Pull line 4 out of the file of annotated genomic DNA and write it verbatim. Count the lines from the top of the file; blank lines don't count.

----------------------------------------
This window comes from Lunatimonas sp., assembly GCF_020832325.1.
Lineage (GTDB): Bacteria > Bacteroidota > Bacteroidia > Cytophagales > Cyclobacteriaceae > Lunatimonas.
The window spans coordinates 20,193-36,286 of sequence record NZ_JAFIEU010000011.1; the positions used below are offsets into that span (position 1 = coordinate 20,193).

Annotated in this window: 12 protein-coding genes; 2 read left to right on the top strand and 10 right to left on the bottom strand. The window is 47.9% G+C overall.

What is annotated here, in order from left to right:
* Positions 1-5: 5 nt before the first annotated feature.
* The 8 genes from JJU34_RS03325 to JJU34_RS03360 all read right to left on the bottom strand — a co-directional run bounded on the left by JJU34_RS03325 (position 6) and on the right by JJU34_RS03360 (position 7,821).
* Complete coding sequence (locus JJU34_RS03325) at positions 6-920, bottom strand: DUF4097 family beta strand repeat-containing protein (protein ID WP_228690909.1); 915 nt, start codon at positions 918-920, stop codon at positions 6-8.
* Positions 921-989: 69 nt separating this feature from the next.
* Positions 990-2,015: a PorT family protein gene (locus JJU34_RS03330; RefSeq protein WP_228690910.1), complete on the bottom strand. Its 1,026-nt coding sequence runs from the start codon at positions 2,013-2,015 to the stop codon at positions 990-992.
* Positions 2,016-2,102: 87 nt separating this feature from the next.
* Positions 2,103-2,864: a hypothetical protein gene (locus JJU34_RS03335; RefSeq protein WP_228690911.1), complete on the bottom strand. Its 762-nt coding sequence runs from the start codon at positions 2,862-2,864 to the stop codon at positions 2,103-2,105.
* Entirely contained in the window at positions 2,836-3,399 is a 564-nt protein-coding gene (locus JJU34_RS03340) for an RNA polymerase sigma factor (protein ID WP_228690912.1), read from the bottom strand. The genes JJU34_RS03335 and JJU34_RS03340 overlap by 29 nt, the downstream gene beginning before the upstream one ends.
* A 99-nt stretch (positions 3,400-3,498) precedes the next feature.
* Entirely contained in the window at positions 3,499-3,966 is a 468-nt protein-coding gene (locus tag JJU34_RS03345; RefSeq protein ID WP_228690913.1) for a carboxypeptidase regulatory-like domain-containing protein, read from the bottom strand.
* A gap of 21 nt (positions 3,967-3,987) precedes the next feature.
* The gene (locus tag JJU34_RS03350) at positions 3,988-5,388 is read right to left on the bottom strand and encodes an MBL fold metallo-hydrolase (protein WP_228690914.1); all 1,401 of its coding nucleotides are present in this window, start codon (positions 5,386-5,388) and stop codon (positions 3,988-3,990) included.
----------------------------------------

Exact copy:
Annotated in this window: 12 protein-coding genes; 2 read left to right on the top strand and 10 right to left on the bottom strand. The window is 47.9% G+C overall.